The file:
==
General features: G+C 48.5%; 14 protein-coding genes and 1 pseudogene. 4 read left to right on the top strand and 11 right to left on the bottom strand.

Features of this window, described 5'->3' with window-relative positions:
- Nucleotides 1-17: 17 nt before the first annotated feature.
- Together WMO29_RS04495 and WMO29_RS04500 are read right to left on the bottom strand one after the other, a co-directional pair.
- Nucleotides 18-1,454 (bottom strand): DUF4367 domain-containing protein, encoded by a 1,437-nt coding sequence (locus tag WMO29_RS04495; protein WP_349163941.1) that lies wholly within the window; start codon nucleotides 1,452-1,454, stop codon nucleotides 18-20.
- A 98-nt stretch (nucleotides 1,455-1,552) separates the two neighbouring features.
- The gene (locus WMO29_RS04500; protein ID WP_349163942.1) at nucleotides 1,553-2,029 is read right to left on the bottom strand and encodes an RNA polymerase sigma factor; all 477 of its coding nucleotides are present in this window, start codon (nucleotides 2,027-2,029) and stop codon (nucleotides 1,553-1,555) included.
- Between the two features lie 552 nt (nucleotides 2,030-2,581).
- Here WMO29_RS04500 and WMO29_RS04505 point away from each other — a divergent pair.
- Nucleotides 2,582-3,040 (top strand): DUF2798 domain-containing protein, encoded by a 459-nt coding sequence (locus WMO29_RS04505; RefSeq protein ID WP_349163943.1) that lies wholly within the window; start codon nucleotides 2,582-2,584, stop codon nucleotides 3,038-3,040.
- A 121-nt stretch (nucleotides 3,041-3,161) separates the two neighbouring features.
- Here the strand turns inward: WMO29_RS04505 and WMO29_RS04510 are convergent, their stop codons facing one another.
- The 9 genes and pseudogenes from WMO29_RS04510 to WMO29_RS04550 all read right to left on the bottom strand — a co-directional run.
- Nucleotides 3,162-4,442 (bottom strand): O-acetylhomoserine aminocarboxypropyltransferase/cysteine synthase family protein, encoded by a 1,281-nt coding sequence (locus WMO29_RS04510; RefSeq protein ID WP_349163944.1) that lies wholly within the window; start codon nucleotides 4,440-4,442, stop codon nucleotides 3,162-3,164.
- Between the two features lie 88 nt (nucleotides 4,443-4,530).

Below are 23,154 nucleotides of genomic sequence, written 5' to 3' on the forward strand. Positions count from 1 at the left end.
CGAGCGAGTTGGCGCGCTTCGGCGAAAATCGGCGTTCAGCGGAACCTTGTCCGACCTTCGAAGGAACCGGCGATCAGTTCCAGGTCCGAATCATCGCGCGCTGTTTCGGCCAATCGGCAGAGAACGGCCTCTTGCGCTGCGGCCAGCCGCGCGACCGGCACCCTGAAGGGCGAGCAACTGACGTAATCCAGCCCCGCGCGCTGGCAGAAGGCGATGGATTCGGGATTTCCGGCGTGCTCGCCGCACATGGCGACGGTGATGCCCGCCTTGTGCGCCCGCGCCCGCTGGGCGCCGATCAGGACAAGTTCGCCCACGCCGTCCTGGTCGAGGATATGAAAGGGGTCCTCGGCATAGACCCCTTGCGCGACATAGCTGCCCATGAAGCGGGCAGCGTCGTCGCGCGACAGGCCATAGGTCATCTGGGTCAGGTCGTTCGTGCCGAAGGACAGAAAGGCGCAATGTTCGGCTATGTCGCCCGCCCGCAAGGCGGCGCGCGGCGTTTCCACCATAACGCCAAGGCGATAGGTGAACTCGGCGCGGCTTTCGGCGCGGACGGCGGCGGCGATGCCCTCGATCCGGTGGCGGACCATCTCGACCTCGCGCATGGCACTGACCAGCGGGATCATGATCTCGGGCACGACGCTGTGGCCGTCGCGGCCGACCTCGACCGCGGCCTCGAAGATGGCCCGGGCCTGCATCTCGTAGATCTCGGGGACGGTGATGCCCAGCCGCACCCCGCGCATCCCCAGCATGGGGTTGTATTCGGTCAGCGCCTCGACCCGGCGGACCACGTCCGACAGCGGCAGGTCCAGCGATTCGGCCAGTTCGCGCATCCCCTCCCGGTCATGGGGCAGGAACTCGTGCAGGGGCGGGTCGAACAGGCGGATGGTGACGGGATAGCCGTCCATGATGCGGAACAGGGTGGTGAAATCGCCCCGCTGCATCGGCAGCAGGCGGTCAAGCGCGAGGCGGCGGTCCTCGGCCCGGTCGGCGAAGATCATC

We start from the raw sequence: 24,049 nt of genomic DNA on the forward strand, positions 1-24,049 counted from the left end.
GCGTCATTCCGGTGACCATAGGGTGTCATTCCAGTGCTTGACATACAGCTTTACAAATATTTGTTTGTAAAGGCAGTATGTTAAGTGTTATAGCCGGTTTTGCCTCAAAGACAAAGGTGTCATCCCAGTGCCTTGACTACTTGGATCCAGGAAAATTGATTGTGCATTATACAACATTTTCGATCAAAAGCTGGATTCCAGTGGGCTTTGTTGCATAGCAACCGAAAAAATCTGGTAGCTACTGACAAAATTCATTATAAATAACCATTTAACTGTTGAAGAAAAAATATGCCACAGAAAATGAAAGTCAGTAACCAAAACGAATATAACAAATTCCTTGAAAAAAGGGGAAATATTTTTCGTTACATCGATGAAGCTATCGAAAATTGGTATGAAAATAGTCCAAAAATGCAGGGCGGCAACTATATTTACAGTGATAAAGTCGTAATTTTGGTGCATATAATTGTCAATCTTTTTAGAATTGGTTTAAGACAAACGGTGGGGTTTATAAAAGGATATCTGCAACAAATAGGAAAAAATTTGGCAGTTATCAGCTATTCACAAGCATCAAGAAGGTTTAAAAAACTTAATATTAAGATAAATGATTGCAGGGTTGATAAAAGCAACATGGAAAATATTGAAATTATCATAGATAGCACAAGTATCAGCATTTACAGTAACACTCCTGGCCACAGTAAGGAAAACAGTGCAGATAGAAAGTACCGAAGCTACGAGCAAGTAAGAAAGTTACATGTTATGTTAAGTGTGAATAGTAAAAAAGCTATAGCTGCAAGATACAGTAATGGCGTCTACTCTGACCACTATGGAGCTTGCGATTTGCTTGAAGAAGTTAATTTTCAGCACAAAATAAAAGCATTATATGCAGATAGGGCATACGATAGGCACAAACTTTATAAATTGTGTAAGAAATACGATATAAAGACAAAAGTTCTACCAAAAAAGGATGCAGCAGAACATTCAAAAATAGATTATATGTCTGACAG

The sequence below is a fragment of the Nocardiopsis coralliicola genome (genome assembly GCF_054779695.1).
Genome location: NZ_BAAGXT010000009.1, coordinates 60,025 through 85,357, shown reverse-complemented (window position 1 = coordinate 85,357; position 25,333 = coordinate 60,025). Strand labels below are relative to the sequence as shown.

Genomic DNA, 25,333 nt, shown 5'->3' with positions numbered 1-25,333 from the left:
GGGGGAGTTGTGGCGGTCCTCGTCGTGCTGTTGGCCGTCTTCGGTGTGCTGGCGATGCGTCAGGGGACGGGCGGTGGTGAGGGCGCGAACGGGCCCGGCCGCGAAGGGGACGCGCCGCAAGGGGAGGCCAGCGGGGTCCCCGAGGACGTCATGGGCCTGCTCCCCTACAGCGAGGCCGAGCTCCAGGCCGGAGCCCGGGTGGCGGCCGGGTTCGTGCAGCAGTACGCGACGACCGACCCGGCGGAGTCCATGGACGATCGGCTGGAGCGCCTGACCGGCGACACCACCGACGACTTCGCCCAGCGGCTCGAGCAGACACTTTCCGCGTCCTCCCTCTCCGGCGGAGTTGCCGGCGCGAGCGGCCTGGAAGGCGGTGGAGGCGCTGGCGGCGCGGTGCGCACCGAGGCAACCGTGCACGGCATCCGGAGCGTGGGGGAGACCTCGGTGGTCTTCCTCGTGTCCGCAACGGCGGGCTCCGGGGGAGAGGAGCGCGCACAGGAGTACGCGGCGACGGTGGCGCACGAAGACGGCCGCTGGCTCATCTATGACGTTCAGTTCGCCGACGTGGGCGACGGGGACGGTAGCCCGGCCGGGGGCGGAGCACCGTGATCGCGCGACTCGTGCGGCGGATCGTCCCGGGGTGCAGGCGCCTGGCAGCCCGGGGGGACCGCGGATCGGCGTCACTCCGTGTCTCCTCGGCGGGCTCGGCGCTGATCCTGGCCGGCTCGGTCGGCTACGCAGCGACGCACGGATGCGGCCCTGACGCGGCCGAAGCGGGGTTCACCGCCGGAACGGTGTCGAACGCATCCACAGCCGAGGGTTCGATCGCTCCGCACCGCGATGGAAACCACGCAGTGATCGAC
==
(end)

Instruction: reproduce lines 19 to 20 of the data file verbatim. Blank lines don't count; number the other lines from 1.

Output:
GCGTCATTCCGGTGACCATAGGGTGTCATTCCAGTGCTTGACATACAGCTTTACAAATATTTGTTTGTAAAGGCAGTATGTTAAGTGTTATAGCCGGTTTTGCCTCAAAGACAAAGGTGTCATCCCAGTGCCTTGACTACTTGGATCCAGGAAAATTGATTGTGCATTATACAACATTTTCGATCAAAAGCTGGATTCCAGTGGGCTTTGTTGCATAGCAACCGAAAAAATCTGGTAGCTACTGACAAAATTCATTATAAATAACCATTTAACTGTTGAAGAAAAAATATGCCACAGAAAATGAAAGTCAGTAACCAAAACGAATATAACAAATTCCTTGAAAAAAGGGGAAATATTTTTCGTTACATCGATGAAGCTATCGAAAATTGGTATGAAAATAGTCCAAAAATGCAGGGCGGCAACTATATTTACAGTGATAAAGTCGTAATTTTGGTGCATATAATTGTCAATCTTTTTAGAATTGGTTTAAGACAAACGGTGGGGTTTATAAAAGGATATCTGCAACAAATAGGAAAAAATTTGGCAGTTATCAGCTATTCACAAGCATCAAGAAGGTTTAAAAAACTTAATATTAAGATAAATGATTGCAGGGTTGATAAAAGCAACATGGAAAATATTGAAATTATCATAGATAGCACAAGTATCAGCATTTACAGTAACACTCCTGGCCACAGTAAGGAAAACAGTGCAGATAGAAAGTACCGAAGCTACGAGCAAGTAAGAAAGTTACATGTTATGTTAAGTGTGAATAGTAAAAAAGCTATAGCTGCAAGATACAGTAATGGCGTCTACTCTGACCACTATGGAGCTTGCGATTTGCTTGAAGAAGTTAATTTTCAGCACAAAATAAAAGCATTATATGCAGATAGGGCATACGATAGGCACAAACTTTATAAATTGTGTAAGAAATACGATATAAAGACAAAAGTTCTACCAAAAAAGGATGCAGCAGAACATTCAAAAATAGATTATATGTCTGACAG

The sequence below is a fragment of the Nocardiopsis coralliicola genome (genome assembly GCF_054779695.1).